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As one of the most influential partners on the global stage, China is ready to profoundly advance the achievements of the SDGs. In 2015, China’s President, Xi Jinping, made a promise at the United Nations Sustainable Development Summit to work with the UN TO render the vision of sustainable development a practical reality. Shortly thereafter, at his request, several innovative sustainable development zones were launched in China: Guilin, Taiyuan and Shenzhen. Given that Shenzhen is well-known for its innovative advances in science and technology, the city is confident and eager to demonstrate its leadership in sustainable development and to share its knowledge and experience with cities that have similar aspirations.

Inspired by the audacious spirit of the SDGs, the increasing number of well-done projects executed under its banner, and President Xi Jinping’s s promise, OGCLAB is honored to step firmly forward to collaborate with our partners to advance sustainable urban development and capitalize on emerging green innovations in science, technology, planning, development, finance, energy. urban services and management systems.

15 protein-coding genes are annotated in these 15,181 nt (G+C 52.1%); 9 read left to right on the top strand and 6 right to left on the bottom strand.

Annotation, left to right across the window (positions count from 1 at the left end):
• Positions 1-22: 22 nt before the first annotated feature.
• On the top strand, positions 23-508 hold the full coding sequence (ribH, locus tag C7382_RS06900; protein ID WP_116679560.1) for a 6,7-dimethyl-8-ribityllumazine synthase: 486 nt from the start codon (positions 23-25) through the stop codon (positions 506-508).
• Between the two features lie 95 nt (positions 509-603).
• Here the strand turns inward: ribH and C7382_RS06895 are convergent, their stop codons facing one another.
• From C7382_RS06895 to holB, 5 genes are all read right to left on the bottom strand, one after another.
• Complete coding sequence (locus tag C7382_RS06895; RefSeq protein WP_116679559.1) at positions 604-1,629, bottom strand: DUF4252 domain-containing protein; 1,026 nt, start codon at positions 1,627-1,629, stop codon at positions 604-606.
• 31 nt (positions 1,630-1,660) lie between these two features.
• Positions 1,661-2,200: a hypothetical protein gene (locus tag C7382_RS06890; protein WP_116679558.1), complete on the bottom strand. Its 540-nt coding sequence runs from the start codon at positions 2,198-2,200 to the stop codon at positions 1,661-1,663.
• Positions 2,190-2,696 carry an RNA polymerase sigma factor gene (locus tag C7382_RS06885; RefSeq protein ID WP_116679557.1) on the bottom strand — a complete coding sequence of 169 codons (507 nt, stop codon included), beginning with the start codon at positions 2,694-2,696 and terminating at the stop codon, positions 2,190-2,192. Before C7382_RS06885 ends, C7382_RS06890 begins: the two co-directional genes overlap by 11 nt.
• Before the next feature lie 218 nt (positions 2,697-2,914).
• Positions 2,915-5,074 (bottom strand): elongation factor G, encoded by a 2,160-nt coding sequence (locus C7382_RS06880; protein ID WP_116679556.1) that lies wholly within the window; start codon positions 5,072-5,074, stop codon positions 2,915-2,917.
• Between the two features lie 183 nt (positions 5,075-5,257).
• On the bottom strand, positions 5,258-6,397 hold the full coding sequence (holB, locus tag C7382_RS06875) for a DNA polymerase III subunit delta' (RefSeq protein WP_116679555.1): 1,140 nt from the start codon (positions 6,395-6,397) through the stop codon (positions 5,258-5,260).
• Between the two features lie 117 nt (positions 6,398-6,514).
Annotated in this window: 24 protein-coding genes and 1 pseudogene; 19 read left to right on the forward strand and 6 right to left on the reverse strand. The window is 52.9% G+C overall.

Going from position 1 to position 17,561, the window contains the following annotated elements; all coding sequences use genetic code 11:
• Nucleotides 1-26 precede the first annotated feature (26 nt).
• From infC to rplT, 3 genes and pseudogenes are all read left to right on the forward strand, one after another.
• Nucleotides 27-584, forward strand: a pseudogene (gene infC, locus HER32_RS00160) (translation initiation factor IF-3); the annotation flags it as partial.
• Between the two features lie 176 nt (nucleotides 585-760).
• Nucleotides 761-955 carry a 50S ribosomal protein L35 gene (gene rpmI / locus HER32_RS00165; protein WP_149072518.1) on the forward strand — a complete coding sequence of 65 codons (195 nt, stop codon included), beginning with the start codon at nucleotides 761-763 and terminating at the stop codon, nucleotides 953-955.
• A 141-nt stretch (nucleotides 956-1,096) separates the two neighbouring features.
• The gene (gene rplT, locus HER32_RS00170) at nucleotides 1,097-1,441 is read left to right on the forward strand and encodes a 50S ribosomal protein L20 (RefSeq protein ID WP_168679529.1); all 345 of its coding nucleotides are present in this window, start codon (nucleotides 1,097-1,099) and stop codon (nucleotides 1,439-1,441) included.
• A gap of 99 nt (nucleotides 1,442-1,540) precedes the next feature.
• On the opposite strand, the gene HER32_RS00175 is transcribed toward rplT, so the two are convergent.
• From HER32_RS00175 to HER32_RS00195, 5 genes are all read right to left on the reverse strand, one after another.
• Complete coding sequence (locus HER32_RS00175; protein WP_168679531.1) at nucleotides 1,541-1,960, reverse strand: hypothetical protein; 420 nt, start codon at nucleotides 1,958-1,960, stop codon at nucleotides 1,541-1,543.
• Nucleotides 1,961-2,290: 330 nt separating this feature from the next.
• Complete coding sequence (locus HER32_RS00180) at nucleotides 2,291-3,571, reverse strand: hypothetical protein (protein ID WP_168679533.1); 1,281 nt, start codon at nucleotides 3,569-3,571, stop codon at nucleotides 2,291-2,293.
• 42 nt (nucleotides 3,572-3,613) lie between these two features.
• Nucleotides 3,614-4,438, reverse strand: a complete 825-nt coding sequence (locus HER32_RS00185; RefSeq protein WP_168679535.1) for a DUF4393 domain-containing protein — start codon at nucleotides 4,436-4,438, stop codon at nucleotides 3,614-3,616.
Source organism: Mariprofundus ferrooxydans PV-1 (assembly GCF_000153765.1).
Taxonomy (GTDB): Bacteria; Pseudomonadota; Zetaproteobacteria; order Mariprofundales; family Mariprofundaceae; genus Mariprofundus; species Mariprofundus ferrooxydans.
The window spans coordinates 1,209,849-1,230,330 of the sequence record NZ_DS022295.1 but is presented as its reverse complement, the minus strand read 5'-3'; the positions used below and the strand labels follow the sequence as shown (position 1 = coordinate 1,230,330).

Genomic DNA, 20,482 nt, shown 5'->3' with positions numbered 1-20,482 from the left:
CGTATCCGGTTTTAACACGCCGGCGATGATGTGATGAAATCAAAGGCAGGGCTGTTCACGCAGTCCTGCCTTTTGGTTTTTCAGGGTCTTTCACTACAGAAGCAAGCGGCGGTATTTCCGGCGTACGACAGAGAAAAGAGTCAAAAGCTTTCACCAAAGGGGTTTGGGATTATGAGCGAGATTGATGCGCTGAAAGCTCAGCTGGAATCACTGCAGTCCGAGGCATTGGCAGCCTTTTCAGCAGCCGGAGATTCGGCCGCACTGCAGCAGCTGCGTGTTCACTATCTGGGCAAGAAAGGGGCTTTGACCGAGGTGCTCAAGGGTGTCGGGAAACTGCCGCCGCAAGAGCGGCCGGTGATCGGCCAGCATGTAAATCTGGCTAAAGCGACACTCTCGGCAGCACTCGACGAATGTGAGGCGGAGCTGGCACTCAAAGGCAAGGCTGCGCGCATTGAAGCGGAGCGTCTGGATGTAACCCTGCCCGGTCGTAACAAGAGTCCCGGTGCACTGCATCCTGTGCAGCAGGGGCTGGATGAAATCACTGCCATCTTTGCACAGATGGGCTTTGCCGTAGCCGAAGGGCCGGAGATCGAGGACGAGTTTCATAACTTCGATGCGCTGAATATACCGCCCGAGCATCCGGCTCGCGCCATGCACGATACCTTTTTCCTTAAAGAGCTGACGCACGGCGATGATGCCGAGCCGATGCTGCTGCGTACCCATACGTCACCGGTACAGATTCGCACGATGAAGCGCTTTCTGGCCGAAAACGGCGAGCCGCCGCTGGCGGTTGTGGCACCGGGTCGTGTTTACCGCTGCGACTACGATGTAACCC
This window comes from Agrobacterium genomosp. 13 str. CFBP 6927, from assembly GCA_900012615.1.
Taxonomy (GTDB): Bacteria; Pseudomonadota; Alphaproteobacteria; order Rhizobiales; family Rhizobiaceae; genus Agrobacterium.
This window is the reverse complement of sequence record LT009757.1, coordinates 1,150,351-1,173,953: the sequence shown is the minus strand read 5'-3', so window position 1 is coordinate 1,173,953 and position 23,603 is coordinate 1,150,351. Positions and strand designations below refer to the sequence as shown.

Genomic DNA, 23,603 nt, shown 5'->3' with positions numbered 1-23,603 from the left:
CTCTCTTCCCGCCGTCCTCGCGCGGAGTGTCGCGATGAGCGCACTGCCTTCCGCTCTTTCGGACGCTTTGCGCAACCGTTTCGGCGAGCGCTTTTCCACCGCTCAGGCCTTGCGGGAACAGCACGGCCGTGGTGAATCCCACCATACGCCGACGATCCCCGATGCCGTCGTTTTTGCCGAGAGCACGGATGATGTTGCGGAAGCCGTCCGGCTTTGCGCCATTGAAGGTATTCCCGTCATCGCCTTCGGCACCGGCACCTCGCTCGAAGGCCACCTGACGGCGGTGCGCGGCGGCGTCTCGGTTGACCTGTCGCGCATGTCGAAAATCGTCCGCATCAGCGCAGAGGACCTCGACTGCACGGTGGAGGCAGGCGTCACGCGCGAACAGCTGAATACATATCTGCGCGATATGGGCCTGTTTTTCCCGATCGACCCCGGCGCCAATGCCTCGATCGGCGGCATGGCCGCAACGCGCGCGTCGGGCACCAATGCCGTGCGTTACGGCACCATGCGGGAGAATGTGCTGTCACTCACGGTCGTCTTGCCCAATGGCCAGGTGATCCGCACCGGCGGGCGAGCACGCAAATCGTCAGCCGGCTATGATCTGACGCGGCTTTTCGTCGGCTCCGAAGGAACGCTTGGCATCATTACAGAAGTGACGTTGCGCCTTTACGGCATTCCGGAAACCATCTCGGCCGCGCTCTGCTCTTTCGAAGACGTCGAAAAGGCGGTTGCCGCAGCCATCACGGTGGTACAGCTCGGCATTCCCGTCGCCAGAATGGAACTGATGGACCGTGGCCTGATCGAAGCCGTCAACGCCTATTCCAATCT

OGCLAB is well positioned in Shenzhen to serve as a laboratory for sustainable urban development and as a green forum to share knowledge, experience, and best practices. OGCLAB is, itself, a product of sustainable and innovative thinking.  We have a minimal carbon footprint, as we have a green office, and we conduct our forums and exchanges principally on line.

For additional information regarding the OGCLAB, GMF, GCPS and IMCC, please visit our website at http://www.globalmayorsforum.org/. or http://www.hk-imcc.com/.